Catalogue of Strategies

By Curt Cloninger, 10 March 2002

Catalogue of Strategies is an illustrated compendium of Dutch design iconoclast Mieke Gerritzen’s ‘design mentalities’. Lavishly published by Ginko Press, this edition is designed by Gerritzen and written by three new media pundits, the foremost of whom is Nettime co-founder Geert Lovink. After an initial interview with Gerritzen, a bold, red message alerts us to ‘STOP READING | START BROWSING’. On the whole, this proves to be sound advice.

Of the three new media pundits who provide text for the rest of the book, only Max Bruinsma seems to have rightly ascertained the vibe of Gerritzen’s mentalities. Gerritzen’s design style – a crisp, conceptual, iconic minimalism – stems from all sorts of well-considered principles. (True, most of her designs look like a Dr. Bronner’s All-One Magic Soap bottle label on speed, but for a reason!) Gerritzen favours flat, fat, non-trendy fonts in order to sidestep the hype of commercial glitz. Appropriately, Bruinsma’s prose has its own poetic, colloquial sobriety.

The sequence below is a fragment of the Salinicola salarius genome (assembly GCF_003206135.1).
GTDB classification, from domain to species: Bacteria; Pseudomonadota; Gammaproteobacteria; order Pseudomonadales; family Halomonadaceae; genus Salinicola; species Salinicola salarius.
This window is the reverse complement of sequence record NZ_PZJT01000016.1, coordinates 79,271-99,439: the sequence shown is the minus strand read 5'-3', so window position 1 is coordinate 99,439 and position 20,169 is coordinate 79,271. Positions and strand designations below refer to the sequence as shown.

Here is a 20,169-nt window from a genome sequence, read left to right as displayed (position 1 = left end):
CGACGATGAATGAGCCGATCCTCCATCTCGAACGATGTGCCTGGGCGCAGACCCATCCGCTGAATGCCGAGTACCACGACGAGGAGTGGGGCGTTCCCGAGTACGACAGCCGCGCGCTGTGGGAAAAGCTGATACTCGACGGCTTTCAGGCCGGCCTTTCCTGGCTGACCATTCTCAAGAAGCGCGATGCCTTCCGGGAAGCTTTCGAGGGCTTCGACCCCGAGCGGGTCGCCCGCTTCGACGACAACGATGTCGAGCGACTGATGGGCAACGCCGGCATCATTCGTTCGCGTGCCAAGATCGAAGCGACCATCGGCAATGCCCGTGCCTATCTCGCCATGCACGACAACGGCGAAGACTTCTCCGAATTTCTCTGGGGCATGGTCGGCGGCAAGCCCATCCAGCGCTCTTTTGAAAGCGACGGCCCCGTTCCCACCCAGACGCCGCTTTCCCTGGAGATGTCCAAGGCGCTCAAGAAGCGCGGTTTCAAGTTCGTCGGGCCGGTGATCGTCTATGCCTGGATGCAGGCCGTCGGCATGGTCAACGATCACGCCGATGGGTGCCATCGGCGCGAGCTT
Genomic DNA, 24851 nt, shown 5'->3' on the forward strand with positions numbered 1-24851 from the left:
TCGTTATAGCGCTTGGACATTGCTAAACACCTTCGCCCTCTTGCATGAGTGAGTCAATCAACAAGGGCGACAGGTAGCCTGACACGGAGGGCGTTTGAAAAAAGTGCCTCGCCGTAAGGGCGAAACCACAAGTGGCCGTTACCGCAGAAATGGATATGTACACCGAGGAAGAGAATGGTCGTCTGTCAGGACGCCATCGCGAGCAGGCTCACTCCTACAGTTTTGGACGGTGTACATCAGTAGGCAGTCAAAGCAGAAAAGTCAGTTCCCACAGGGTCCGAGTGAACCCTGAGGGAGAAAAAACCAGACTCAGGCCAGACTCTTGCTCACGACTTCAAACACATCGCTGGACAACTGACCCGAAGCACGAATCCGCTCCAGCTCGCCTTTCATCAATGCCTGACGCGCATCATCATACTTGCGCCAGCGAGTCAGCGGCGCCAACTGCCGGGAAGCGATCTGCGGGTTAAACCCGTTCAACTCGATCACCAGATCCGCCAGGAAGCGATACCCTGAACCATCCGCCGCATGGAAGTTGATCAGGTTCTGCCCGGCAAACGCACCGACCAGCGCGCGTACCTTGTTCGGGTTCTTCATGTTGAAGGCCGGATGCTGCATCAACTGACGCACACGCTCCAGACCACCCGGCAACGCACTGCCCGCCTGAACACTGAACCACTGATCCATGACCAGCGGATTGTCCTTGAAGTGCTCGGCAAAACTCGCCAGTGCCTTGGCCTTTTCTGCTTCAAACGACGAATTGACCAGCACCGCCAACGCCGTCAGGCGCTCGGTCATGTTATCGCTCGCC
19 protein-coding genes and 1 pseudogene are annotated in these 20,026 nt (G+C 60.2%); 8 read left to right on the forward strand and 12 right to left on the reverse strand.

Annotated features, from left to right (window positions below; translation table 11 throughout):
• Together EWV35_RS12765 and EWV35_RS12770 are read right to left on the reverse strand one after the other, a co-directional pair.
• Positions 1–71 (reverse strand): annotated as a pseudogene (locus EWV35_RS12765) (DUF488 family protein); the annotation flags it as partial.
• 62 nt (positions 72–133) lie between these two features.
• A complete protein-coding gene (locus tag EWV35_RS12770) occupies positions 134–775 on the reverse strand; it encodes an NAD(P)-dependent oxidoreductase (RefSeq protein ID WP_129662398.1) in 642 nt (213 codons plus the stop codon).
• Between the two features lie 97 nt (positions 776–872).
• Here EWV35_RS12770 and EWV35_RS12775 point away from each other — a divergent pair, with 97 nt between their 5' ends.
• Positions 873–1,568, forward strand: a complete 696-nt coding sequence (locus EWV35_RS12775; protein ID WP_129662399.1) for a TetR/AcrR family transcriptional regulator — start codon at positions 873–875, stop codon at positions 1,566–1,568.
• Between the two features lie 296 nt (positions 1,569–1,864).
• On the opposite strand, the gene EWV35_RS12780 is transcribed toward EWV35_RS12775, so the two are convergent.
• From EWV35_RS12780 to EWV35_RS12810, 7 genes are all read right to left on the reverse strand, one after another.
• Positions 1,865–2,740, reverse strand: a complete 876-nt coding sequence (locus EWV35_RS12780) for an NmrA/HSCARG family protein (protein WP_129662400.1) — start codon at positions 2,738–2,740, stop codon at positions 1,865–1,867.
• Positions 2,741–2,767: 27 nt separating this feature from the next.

Unfortunately, the rest of the writing in this book is largely old-school digerati utopianism that one might expect to find in the liner notes of a DJ Spooky CD circa 1996. Lovink writes with all the vague, amorphous bullshitism of a theorist who’s never designed anything: ‘That’s today’s true Dionysian strategy: with heroic outbursts of mediated splendour, exhausting oneself in an ecstasy of visual presence.’ Blah blah blah. In the initial interview, Lovink keeps asking Gerritzen leading questions about the importance of new media theory. She finally replies that theory is only useful when it’s about ‘new things’ and when it ‘doesn’t get boring.’

The basic ‘strategies’ themselves are sound and inspirational (if none too novel). One strategy proposes a type of playful media synesthesia. Another strategy merely suggests, ‘BE SIMPLE’. Gerritzen’s most interesting strategy involves ‘conceptual functionalism,’ in which the foremost goal of design is to criticise the context for which it has been produced – a far cry from the utilitarian edicts of today’s usability fascists.

In the end, the design of this book is its strongest argument. The fact that some of the theory presented within only tangentially relates to Gerritzen’s actual strategies is really no big deal. It’s just that much more text for her to morph into visual wallpaper.

Curt Cloninger <curt AT> is the author of Fresh Styles for Web Designers. [] and []

Catalogue of Strategies // Mieke Gerritzen // Gingko Press // 2001 // ISBN 1584230991 // £35